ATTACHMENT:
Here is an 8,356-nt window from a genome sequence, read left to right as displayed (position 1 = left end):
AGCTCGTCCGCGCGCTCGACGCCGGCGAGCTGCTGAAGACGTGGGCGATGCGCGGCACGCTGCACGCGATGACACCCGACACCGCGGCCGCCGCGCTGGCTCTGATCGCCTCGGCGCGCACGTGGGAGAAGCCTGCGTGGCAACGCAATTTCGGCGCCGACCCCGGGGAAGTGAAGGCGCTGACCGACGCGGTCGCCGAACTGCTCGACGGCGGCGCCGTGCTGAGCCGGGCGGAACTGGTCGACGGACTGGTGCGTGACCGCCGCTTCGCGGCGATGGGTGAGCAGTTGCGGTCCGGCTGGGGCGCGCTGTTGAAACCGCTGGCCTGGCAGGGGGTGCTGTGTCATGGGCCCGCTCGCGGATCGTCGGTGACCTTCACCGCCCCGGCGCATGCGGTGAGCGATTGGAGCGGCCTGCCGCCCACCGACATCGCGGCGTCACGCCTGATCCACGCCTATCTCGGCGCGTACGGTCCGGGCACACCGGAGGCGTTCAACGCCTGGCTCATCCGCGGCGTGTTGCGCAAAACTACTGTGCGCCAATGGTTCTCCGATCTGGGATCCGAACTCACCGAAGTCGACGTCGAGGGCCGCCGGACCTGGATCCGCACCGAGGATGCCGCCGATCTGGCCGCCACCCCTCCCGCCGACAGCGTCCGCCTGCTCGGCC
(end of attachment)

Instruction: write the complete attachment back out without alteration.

Here is an 8,356-nt window from a genome sequence, read left to right as displayed (position 1 = left end):
AGCTCGTCCGCGCGCTCGACGCCGGCGAGCTGCTGAAGACGTGGGCGATGCGCGGCACGCTGCACGCGATGACACCCGACACCGCGGCCGCCGCGCTGGCTCTGATCGCCTCGGCGCGCACGTGGGAGAAGCCTGCGTGGCAACGCAATTTCGGCGCCGACCCCGGGGAAGTGAAGGCGCTGACCGACGCGGTCGCCGAACTGCTCGACGGCGGCGCCGTGCTGAGCCGGGCGGAACTGGTCGACGGACTGGTGCGTGACCGCCGCTTCGCGGCGATGGGTGAGCAGTTGCGGTCCGGCTGGGGCGCGCTGTTGAAACCGCTGGCCTGGCAGGGGGTGCTGTGTCATGGGCCCGCTCGCGGATCGTCGGTGACCTTCACCGCCCCGGCGCATGCGGTGAGCGATTGGAGCGGCCTGCCGCCCACCGACATCGCGGCGTCACGCCTGATCCACGCCTATCTCGGCGCGTACGGTCCGGGCACACCGGAGGCGTTCAACGCCTGGCTCATCCGCGGCGTGTTGCGCAAAACTACTGTGCGCCAATGGTTCTCCGATCTGGGATCCGAACTCACCGAAGTCGACGTCGAGGGCCGCCGGACCTGGATCCGCACCGAGGATGCCGCCGATCTGGCCGCCACCCCTCCCGCCGACAGCGTCCGCCTGCTCGGCC